EDIT : I would also add that, as other people have said above, the vast majority of people in this hobby have no f’n clue about the amount of work that goes into designing a more complex custom, and the amount of time/risks involved in the logistics of producing and selling a custom keyboard. The level of ignorance is almost funny at times. For example, if 50% profit (this is a made up statistic purely for example) were made on every Keycult board sold, do you really think that would be unfair to the consumer? No, it wouldn’t be. If you had any real insight you would agree.

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As Riot had said on his discord awhile back, there was something to do with making the money so that they can be able to make boards on the scale of Rama or something else. If there is demand for them, which they did create on part of good marketing through the community, as well as just limiting themselves to make really well designed boards gives the best point on how this should continue.

Keycult is a brand that is trying to grow and continue in this keyboard hobby and to do that they need money obviously, so the price is pretty good really for what the board entails. Granted @photekq is correct in that there could be more done to fix the “meme” that is using gasket mount and the buzzword that it is.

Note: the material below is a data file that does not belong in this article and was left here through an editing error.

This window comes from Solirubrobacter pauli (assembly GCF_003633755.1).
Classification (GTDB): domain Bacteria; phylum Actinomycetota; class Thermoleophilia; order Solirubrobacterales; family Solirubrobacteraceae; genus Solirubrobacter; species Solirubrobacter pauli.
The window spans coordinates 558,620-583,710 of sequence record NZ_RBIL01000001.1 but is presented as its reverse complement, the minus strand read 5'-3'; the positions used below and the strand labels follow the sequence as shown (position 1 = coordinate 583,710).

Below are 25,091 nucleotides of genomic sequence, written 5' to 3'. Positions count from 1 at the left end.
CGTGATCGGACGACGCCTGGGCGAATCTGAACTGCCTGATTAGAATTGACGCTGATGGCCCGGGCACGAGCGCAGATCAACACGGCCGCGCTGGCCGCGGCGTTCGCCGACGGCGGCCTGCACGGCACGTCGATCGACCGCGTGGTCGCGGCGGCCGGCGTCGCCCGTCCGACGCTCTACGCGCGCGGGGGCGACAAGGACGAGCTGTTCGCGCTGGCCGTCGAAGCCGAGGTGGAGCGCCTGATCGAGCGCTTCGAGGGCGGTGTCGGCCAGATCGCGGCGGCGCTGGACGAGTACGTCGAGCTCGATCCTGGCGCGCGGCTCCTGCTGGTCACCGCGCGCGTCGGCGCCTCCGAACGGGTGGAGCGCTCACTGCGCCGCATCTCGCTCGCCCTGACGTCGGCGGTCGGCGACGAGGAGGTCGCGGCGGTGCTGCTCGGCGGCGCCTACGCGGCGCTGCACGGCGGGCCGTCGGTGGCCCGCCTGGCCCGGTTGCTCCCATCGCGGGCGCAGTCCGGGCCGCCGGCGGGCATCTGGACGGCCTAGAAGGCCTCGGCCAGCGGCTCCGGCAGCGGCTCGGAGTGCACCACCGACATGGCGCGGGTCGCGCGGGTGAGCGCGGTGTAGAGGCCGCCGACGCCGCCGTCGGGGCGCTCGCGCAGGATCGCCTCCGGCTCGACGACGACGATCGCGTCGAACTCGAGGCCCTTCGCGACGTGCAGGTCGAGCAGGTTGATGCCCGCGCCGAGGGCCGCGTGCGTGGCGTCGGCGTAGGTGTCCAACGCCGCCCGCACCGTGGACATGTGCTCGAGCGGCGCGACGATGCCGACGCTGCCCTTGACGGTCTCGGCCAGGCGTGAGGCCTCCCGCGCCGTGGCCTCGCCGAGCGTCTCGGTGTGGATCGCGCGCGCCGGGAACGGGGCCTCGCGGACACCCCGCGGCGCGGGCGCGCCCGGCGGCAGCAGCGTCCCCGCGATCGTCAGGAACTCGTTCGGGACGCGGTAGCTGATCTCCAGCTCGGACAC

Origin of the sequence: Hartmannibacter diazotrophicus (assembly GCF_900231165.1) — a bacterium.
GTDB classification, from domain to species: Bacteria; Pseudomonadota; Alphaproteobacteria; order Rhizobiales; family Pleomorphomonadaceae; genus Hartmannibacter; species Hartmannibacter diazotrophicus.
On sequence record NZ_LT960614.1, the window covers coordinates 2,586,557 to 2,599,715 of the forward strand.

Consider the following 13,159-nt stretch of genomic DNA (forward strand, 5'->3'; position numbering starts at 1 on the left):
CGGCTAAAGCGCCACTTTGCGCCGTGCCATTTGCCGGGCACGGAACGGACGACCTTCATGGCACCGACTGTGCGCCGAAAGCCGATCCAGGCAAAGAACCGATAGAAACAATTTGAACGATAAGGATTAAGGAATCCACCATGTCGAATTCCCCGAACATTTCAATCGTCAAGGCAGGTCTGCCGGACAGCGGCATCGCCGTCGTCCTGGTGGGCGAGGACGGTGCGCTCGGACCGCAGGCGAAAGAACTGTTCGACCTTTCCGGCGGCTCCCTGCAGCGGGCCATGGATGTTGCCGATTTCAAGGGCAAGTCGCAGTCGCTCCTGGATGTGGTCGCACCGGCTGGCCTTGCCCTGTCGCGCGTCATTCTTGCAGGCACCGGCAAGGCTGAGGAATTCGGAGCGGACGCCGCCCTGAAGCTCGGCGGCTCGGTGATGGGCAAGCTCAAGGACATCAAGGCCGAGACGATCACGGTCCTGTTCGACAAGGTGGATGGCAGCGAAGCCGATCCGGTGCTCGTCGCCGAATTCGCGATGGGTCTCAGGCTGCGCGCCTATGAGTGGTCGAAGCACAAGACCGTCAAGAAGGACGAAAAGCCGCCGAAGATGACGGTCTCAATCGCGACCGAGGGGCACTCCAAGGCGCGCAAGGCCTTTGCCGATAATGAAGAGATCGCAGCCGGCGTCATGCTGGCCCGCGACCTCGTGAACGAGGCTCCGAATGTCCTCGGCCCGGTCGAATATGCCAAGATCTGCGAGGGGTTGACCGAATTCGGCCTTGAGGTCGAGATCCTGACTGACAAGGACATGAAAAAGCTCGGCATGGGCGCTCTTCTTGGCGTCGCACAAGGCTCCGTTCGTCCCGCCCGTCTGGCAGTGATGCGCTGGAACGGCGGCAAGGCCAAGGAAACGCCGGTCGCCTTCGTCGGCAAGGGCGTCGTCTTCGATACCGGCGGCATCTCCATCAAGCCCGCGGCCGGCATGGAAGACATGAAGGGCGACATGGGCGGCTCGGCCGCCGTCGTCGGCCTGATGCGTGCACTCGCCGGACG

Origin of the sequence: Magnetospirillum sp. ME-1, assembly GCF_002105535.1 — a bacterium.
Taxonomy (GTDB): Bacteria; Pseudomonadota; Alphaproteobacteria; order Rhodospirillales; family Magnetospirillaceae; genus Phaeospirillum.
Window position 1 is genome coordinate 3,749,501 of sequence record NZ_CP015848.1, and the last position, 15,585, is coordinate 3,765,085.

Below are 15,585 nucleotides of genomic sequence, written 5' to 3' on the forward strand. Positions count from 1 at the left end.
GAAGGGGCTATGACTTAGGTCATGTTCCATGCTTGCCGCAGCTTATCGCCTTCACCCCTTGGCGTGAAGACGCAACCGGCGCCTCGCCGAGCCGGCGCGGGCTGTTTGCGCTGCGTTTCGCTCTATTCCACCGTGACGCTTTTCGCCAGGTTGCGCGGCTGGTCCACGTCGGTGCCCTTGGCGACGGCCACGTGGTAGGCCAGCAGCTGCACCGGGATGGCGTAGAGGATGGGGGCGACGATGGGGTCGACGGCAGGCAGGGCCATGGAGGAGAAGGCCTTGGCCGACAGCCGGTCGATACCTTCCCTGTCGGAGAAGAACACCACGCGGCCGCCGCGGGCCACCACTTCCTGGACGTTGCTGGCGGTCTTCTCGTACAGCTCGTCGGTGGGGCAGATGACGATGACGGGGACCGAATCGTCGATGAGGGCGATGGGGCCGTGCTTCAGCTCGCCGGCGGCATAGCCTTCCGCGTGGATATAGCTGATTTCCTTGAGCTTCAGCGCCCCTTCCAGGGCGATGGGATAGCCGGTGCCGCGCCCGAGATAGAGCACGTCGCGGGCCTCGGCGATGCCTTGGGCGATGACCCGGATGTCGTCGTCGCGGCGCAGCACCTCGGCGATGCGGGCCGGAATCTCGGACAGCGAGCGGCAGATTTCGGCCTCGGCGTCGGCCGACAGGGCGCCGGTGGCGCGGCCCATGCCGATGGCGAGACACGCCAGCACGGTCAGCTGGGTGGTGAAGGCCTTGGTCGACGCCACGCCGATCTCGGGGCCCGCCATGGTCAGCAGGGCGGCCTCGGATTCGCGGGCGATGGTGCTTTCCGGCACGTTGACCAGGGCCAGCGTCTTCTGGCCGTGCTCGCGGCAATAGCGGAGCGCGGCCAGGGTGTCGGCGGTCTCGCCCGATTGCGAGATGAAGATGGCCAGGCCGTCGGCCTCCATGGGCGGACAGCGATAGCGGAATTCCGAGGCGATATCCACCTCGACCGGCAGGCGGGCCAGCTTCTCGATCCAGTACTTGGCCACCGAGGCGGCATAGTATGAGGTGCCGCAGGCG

Personally, I think that with more time and money spent on these boards, and with the future auctions and preorders, they can begin to pump out more and more boards to the point that they can open up into a bigger and better manu and sell more boards and eventually lower the prices. Which long term makes this whole thing much more enticing as there is promise of more boards later on down the road that could be better and cheaper.

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As a tinker, I’m more interested in hackable keyboards and parts, kind that invites modifications, variations, and third-party parts. Like TGR Alice did.

From that perspective, I’m drawn more toward Polaris than Keycult. Part of it is in design and open sourcing. Price and userbase size also matters. I wish we could see more innovation in case design to make tinkering with materials and layouts easier because I think we only scratched the surface on keyboard acoustics and feels.